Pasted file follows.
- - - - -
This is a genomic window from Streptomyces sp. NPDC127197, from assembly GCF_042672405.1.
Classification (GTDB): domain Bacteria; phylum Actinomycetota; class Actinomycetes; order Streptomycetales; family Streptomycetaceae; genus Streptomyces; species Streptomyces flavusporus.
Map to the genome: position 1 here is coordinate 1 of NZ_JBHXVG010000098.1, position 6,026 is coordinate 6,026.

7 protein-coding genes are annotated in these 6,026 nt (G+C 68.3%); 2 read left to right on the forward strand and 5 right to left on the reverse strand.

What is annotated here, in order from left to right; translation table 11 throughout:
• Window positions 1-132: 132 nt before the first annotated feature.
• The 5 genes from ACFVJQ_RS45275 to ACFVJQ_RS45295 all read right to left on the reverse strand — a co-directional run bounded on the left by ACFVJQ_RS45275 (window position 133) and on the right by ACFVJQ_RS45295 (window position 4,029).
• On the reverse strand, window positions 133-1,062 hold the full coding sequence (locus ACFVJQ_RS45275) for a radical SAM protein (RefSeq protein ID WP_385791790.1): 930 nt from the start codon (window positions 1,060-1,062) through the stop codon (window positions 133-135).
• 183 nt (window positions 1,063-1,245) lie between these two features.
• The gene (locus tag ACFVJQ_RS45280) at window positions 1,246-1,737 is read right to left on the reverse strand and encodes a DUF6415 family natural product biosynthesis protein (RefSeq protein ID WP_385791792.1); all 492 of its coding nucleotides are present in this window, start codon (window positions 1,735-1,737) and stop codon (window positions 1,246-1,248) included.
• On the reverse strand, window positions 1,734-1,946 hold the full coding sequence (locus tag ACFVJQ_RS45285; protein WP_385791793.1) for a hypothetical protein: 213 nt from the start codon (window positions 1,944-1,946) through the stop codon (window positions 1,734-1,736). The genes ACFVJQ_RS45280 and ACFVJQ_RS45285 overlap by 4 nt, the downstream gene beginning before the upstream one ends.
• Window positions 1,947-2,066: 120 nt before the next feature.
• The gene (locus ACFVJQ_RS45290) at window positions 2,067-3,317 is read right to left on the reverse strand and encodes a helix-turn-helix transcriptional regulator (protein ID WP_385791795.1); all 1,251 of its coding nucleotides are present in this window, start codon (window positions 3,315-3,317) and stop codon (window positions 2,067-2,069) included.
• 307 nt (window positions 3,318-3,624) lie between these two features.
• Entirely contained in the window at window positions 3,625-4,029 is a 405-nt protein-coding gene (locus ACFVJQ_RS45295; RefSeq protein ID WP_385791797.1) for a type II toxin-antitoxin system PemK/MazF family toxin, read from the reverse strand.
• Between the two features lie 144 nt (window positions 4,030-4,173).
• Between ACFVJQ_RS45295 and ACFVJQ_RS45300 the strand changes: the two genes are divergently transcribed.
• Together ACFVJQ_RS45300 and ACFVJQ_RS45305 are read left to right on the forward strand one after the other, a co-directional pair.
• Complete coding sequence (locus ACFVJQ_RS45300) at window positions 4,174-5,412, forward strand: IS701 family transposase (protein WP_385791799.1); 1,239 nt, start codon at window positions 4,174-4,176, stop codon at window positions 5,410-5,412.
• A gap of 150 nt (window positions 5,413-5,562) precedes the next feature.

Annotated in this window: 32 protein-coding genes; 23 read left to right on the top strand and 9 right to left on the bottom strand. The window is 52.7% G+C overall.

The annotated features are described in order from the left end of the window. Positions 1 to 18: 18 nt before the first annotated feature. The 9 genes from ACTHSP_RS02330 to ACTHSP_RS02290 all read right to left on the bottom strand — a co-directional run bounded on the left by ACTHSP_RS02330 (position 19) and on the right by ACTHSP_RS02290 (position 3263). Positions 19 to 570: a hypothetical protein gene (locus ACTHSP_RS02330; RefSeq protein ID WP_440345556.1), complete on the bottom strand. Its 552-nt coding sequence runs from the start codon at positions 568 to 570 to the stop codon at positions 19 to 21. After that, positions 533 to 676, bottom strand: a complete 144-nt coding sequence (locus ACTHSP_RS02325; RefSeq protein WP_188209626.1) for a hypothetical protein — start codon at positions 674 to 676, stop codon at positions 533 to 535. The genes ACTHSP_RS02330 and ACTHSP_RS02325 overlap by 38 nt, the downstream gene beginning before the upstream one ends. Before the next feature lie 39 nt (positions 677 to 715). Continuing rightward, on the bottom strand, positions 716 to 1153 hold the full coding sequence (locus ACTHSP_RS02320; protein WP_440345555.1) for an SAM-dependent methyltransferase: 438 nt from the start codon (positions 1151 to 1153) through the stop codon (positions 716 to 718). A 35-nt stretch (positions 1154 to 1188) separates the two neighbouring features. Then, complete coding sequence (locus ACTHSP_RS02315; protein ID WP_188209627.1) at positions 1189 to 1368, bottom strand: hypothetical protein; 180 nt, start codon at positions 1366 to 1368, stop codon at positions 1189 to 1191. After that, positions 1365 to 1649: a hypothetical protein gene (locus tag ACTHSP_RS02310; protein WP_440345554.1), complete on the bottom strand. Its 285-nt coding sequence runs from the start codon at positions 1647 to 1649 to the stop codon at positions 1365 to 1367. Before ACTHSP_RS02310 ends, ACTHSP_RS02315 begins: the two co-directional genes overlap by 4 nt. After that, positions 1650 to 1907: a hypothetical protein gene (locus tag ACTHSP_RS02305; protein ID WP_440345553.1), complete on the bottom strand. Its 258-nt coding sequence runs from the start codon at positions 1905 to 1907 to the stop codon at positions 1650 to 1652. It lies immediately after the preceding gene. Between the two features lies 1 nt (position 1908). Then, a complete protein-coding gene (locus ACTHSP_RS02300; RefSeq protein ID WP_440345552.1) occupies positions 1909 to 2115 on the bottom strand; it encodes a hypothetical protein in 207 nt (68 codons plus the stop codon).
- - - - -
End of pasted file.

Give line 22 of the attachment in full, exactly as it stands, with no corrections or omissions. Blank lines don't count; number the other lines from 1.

The annotated features are described in order from the left end of the window. Positions 1 to 18: 18 nt before the first annotated feature. The 9 genes from ACTHSP_RS02330 to ACTHSP_RS02290 all read right to left on the bottom strand — a co-directional run bounded on the left by ACTHSP_RS02330 (position 19) and on the right by ACTHSP_RS02290 (position 3263). Positions 19 to 570: a hypothetical protein gene (locus ACTHSP_RS02330; RefSeq protein ID WP_440345556.1), complete on the bottom strand. Its 552-nt coding sequence runs from the start codon at positions 568 to 570 to the stop codon at positions 19 to 21. After that, positions 533 to 676, bottom strand: a complete 144-nt coding sequence (locus ACTHSP_RS02325; RefSeq protein WP_188209626.1) for a hypothetical protein — start codon at positions 674 to 676, stop codon at positions 533 to 535. The genes ACTHSP_RS02330 and ACTHSP_RS02325 overlap by 38 nt, the downstream gene beginning before the upstream one ends. Before the next feature lie 39 nt (positions 677 to 715). Continuing rightward, on the bottom strand, positions 716 to 1153 hold the full coding sequence (locus ACTHSP_RS02320; protein WP_440345555.1) for an SAM-dependent methyltransferase: 438 nt from the start codon (positions 1151 to 1153) through the stop codon (positions 716 to 718). A 35-nt stretch (positions 1154 to 1188) separates the two neighbouring features. Then, complete coding sequence (locus ACTHSP_RS02315; protein ID WP_188209627.1) at positions 1189 to 1368, bottom strand: hypothetical protein; 180 nt, start codon at positions 1366 to 1368, stop codon at positions 1189 to 1191. After that, positions 1365 to 1649: a hypothetical protein gene (locus tag ACTHSP_RS02310; protein WP_440345554.1), complete on the bottom strand. Its 285-nt coding sequence runs from the start codon at positions 1647 to 1649 to the stop codon at positions 1365 to 1367. Before ACTHSP_RS02310 ends, ACTHSP_RS02315 begins: the two co-directional genes overlap by 4 nt. After that, positions 1650 to 1907: a hypothetical protein gene (locus tag ACTHSP_RS02305; protein ID WP_440345553.1), complete on the bottom strand. Its 258-nt coding sequence runs from the start codon at positions 1905 to 1907 to the stop codon at positions 1650 to 1652. It lies immediately after the preceding gene. Between the two features lies 1 nt (position 1908). Then, a complete protein-coding gene (locus ACTHSP_RS02300; RefSeq protein ID WP_440345552.1) occupies positions 1909 to 2115 on the bottom strand; it encodes a hypothetical protein in 207 nt (68 codons plus the stop codon).